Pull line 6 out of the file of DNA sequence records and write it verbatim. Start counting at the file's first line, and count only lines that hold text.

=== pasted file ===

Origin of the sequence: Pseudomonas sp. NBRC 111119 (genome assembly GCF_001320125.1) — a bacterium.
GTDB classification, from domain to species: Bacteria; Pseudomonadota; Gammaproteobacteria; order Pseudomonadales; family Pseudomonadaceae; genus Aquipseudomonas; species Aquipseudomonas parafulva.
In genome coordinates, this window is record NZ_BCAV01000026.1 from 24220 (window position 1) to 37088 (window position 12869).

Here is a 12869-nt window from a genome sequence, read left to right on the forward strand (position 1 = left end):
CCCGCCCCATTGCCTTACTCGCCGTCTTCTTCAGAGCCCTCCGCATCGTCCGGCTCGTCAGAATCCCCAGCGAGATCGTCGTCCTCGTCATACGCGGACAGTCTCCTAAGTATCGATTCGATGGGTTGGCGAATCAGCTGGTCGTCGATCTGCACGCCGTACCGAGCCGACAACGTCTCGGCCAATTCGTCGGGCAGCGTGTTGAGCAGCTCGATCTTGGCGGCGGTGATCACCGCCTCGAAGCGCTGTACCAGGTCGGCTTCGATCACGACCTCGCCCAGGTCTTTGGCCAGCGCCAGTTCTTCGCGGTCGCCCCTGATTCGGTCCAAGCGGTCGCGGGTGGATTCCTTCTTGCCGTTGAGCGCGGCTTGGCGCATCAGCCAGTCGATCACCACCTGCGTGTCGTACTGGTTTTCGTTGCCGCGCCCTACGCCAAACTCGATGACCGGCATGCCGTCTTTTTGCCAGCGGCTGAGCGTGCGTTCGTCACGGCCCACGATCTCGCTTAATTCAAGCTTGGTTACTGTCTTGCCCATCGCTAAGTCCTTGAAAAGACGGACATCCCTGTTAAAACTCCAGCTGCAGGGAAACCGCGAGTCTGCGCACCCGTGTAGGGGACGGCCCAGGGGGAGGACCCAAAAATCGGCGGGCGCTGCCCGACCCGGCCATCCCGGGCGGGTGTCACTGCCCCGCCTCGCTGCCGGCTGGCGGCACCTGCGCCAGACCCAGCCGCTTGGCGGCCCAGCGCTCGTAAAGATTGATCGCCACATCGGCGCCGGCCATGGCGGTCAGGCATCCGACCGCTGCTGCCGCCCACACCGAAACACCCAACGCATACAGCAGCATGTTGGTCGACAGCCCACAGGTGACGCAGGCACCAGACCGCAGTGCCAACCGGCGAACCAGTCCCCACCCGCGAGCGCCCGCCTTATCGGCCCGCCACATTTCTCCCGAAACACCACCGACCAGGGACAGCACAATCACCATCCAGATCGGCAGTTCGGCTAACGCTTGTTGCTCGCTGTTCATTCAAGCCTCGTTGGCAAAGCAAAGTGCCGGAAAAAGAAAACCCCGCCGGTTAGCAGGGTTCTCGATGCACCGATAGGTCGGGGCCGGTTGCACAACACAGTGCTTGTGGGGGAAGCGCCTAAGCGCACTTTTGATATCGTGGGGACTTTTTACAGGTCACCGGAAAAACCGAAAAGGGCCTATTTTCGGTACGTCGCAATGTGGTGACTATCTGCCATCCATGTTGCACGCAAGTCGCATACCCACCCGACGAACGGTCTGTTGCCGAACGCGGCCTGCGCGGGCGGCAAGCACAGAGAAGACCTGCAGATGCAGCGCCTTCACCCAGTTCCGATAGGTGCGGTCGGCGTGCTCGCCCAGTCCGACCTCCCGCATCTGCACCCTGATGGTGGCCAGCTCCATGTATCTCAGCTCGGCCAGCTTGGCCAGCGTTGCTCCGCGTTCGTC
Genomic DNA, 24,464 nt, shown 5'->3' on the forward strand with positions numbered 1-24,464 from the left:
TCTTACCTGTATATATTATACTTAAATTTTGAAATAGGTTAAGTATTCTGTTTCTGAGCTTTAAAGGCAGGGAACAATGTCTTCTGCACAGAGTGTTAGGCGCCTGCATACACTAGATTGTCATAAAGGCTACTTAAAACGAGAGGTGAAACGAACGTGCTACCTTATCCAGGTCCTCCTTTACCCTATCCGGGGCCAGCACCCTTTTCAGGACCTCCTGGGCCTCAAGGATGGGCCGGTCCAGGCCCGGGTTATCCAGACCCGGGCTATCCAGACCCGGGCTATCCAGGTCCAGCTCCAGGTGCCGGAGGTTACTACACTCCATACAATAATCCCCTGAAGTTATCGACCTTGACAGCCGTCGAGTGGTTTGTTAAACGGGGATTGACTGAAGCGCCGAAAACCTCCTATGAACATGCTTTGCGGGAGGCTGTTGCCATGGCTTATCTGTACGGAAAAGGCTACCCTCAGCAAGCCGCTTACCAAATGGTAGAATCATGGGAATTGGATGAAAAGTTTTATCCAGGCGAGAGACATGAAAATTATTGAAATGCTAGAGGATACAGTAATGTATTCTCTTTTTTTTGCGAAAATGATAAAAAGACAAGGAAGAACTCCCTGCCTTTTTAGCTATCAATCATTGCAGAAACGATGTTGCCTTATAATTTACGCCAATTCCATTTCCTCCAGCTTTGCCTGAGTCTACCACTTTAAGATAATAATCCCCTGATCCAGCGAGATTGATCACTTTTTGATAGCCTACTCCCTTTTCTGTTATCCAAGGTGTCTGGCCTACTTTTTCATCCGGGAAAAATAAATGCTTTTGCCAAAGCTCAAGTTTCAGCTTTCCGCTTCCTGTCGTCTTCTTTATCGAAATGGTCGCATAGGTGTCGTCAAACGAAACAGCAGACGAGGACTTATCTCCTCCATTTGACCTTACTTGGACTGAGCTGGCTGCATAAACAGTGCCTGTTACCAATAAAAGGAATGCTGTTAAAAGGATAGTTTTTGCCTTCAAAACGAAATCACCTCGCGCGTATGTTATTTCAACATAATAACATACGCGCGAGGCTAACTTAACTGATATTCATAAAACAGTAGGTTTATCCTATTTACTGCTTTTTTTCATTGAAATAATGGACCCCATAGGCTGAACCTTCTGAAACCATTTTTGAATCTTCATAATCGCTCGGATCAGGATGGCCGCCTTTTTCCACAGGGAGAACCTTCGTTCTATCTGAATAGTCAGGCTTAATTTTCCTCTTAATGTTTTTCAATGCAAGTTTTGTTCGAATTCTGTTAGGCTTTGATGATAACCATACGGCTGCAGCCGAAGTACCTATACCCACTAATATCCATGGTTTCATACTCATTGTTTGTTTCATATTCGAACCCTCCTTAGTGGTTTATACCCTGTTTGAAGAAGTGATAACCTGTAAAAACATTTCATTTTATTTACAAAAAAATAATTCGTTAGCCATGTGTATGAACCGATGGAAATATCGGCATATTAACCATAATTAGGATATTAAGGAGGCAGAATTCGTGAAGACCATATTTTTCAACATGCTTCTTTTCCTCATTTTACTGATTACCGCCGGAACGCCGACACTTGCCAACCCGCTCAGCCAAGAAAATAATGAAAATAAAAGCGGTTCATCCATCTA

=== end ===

Genomic DNA, 24,464 nt, shown 5'->3' on the forward strand with positions numbered 1-24,464 from the left: